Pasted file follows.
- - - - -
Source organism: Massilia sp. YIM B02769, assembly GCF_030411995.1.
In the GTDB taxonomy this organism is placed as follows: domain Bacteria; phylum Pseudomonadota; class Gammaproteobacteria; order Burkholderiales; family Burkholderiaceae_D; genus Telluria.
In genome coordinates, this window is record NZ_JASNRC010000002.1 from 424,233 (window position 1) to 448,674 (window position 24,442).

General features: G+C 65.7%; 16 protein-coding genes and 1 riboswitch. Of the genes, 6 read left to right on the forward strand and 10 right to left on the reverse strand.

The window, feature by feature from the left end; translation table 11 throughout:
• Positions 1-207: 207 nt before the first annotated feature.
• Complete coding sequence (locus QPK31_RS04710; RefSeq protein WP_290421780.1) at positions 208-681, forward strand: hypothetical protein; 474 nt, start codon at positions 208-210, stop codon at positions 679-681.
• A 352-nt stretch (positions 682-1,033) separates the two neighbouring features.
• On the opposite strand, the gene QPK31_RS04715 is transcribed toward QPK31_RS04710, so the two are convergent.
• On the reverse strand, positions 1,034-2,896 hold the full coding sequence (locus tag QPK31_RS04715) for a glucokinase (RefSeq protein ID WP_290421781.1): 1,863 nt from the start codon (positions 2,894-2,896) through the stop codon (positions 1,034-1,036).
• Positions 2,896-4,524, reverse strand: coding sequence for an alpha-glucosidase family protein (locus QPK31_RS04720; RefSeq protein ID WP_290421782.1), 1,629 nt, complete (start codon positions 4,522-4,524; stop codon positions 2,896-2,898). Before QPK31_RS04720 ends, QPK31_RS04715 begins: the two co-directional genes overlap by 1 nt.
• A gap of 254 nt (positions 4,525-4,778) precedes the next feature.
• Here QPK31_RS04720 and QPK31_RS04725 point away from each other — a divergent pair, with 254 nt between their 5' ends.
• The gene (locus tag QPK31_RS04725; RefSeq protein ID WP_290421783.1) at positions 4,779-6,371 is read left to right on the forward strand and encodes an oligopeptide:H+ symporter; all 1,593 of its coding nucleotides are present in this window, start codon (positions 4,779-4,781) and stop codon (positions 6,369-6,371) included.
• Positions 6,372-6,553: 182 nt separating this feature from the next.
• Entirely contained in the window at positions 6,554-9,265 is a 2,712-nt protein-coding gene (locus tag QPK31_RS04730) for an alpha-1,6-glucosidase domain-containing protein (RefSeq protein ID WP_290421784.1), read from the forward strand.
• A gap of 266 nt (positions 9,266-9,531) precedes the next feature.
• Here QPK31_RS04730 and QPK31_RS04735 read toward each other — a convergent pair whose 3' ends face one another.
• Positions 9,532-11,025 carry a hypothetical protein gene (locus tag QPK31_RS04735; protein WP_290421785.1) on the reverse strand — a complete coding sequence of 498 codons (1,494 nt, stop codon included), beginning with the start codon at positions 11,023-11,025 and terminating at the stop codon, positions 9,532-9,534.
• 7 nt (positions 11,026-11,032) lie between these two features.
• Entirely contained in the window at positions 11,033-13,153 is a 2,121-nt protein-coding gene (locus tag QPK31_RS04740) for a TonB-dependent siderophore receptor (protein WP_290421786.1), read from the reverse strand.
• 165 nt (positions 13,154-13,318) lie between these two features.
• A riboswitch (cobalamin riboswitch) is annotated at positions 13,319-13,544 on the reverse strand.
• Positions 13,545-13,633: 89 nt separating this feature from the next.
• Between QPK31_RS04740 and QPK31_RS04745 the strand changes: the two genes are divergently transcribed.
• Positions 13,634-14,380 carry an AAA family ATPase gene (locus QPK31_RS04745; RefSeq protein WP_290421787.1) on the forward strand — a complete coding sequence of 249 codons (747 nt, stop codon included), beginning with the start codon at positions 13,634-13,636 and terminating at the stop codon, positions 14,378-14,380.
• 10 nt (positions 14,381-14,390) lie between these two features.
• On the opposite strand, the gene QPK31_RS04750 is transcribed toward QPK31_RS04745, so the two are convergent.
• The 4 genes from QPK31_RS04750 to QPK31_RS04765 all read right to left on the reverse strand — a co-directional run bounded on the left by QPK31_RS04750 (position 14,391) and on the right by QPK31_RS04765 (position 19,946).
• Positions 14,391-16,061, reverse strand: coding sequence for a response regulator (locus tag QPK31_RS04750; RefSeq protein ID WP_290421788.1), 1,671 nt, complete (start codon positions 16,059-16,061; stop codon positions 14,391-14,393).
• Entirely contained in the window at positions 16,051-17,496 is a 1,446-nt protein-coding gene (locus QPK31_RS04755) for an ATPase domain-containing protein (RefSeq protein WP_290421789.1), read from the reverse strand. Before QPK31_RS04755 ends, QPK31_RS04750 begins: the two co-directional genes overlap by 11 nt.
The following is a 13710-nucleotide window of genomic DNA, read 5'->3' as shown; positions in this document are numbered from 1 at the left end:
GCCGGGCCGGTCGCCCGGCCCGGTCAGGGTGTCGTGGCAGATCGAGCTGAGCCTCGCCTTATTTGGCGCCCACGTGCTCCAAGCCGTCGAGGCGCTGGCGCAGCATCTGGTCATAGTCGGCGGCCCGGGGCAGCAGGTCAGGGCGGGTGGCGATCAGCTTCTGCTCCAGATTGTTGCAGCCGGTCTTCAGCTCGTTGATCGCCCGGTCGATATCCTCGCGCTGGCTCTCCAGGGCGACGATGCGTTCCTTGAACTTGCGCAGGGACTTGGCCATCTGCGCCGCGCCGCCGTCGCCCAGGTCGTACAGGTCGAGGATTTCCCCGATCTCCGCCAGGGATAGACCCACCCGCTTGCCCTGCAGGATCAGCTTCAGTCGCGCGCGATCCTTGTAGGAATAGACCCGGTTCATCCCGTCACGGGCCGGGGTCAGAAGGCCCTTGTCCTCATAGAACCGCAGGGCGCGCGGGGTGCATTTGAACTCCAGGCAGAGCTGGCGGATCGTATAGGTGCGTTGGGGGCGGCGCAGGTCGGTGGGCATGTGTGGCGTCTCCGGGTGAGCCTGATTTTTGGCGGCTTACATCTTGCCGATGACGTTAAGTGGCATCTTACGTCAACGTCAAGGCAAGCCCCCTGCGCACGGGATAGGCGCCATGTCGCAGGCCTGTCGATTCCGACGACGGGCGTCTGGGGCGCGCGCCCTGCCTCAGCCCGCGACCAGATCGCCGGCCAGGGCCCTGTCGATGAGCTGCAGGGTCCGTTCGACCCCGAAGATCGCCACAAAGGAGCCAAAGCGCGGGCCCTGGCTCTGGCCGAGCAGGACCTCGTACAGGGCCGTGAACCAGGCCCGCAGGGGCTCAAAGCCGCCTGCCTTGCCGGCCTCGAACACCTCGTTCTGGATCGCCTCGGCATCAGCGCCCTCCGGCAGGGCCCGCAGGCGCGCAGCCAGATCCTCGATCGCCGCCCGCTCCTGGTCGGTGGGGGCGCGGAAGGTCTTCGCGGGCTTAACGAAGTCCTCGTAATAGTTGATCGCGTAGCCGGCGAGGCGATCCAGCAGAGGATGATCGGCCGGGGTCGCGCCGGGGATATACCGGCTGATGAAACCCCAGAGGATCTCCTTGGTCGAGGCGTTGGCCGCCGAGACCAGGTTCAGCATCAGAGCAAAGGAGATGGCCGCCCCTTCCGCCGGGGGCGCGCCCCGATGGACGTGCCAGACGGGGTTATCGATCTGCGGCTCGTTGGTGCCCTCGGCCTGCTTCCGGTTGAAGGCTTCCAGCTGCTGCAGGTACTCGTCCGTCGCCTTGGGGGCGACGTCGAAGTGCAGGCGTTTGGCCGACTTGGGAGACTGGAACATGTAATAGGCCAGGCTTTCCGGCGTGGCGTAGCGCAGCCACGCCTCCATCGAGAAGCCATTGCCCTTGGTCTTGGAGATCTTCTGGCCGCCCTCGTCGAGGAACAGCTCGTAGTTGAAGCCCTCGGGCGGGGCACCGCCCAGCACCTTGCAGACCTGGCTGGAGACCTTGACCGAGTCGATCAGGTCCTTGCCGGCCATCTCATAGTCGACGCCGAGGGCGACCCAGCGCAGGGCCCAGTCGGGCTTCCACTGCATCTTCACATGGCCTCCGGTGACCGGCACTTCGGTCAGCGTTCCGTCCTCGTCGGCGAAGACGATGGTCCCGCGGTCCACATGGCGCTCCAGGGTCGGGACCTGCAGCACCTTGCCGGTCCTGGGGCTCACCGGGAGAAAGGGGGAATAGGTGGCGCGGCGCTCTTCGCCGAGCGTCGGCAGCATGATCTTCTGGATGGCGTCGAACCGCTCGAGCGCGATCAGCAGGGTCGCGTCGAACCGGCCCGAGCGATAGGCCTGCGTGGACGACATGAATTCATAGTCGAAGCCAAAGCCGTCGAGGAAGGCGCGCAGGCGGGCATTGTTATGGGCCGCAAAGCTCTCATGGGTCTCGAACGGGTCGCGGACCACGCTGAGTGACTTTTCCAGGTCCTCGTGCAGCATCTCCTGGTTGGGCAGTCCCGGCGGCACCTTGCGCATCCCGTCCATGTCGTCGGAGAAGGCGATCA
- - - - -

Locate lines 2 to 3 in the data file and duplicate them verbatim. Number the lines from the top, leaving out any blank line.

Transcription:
In the GTDB taxonomy this organism is placed as follows: domain Bacteria; phylum Pseudomonadota; class Gammaproteobacteria; order Burkholderiales; family Burkholderiaceae_D; genus Telluria.
In genome coordinates, this window is record NZ_JASNRC010000002.1 from 424,233 (window position 1) to 448,674 (window position 24,442).